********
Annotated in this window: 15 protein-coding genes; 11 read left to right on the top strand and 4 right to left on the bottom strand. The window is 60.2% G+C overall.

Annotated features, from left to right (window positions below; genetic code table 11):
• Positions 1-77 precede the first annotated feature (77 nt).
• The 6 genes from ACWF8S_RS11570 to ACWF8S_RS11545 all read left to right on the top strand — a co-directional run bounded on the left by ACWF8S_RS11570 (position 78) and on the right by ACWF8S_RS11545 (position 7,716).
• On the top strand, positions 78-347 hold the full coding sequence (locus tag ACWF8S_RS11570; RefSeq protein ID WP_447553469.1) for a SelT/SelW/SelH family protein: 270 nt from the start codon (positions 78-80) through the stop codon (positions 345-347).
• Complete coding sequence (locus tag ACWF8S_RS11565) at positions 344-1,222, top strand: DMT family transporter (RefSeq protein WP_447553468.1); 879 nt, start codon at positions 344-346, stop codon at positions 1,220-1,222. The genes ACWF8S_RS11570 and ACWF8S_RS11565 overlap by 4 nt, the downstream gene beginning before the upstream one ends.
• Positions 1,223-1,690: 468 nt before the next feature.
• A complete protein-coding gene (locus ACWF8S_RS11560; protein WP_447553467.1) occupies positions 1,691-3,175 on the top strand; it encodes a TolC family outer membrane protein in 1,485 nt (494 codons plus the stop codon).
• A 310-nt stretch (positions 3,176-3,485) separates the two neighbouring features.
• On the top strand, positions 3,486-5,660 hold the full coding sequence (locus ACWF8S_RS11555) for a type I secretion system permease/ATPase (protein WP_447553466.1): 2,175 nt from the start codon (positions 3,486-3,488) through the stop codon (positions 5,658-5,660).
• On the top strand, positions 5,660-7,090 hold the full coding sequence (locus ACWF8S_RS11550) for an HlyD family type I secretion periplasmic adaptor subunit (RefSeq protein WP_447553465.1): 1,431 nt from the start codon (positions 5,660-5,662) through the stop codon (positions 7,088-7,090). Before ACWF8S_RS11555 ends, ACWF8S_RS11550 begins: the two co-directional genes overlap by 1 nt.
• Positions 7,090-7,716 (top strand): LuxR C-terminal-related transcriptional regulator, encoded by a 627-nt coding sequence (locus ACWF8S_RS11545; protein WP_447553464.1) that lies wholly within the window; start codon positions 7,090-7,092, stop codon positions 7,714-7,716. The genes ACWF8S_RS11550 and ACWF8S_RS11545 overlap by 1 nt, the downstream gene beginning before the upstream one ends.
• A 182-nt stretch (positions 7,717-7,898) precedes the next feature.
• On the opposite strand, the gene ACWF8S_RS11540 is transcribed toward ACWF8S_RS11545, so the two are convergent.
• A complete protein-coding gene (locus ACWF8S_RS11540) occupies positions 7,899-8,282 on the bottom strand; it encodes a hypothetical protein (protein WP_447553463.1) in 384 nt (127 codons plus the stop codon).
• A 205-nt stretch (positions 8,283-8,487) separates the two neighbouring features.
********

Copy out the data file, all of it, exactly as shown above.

Annotated in this window: 15 protein-coding genes; 11 read left to right on the top strand and 4 right to left on the bottom strand. The window is 60.2% G+C overall.

Annotated features, from left to right (window positions below; genetic code table 11):
• Positions 1-77 precede the first annotated feature (77 nt).
• The 6 genes from ACWF8S_RS11570 to ACWF8S_RS11545 all read left to right on the top strand — a co-directional run bounded on the left by ACWF8S_RS11570 (position 78) and on the right by ACWF8S_RS11545 (position 7,716).
• On the top strand, positions 78-347 hold the full coding sequence (locus tag ACWF8S_RS11570; RefSeq protein ID WP_447553469.1) for a SelT/SelW/SelH family protein: 270 nt from the start codon (positions 78-80) through the stop codon (positions 345-347).
• Complete coding sequence (locus tag ACWF8S_RS11565) at positions 344-1,222, top strand: DMT family transporter (RefSeq protein WP_447553468.1); 879 nt, start codon at positions 344-346, stop codon at positions 1,220-1,222. The genes ACWF8S_RS11570 and ACWF8S_RS11565 overlap by 4 nt, the downstream gene beginning before the upstream one ends.
• Positions 1,223-1,690: 468 nt before the next feature.
• A complete protein-coding gene (locus ACWF8S_RS11560; protein WP_447553467.1) occupies positions 1,691-3,175 on the top strand; it encodes a TolC family outer membrane protein in 1,485 nt (494 codons plus the stop codon).
• A 310-nt stretch (positions 3,176-3,485) separates the two neighbouring features.
• On the top strand, positions 3,486-5,660 hold the full coding sequence (locus ACWF8S_RS11555) for a type I secretion system permease/ATPase (protein WP_447553466.1): 2,175 nt from the start codon (positions 3,486-3,488) through the stop codon (positions 5,658-5,660).
• On the top strand, positions 5,660-7,090 hold the full coding sequence (locus ACWF8S_RS11550) for an HlyD family type I secretion periplasmic adaptor subunit (RefSeq protein WP_447553465.1): 1,431 nt from the start codon (positions 5,660-5,662) through the stop codon (positions 7,088-7,090). Before ACWF8S_RS11555 ends, ACWF8S_RS11550 begins: the two co-directional genes overlap by 1 nt.
• Positions 7,090-7,716 (top strand): LuxR C-terminal-related transcriptional regulator, encoded by a 627-nt coding sequence (locus ACWF8S_RS11545; protein WP_447553464.1) that lies wholly within the window; start codon positions 7,090-7,092, stop codon positions 7,714-7,716. The genes ACWF8S_RS11550 and ACWF8S_RS11545 overlap by 1 nt, the downstream gene beginning before the upstream one ends.
• A 182-nt stretch (positions 7,717-7,898) precedes the next feature.
• On the opposite strand, the gene ACWF8S_RS11540 is transcribed toward ACWF8S_RS11545, so the two are convergent.
• A complete protein-coding gene (locus ACWF8S_RS11540) occupies positions 7,899-8,282 on the bottom strand; it encodes a hypothetical protein (protein WP_447553463.1) in 384 nt (127 codons plus the stop codon).
• A 205-nt stretch (positions 8,283-8,487) separates the two neighbouring features.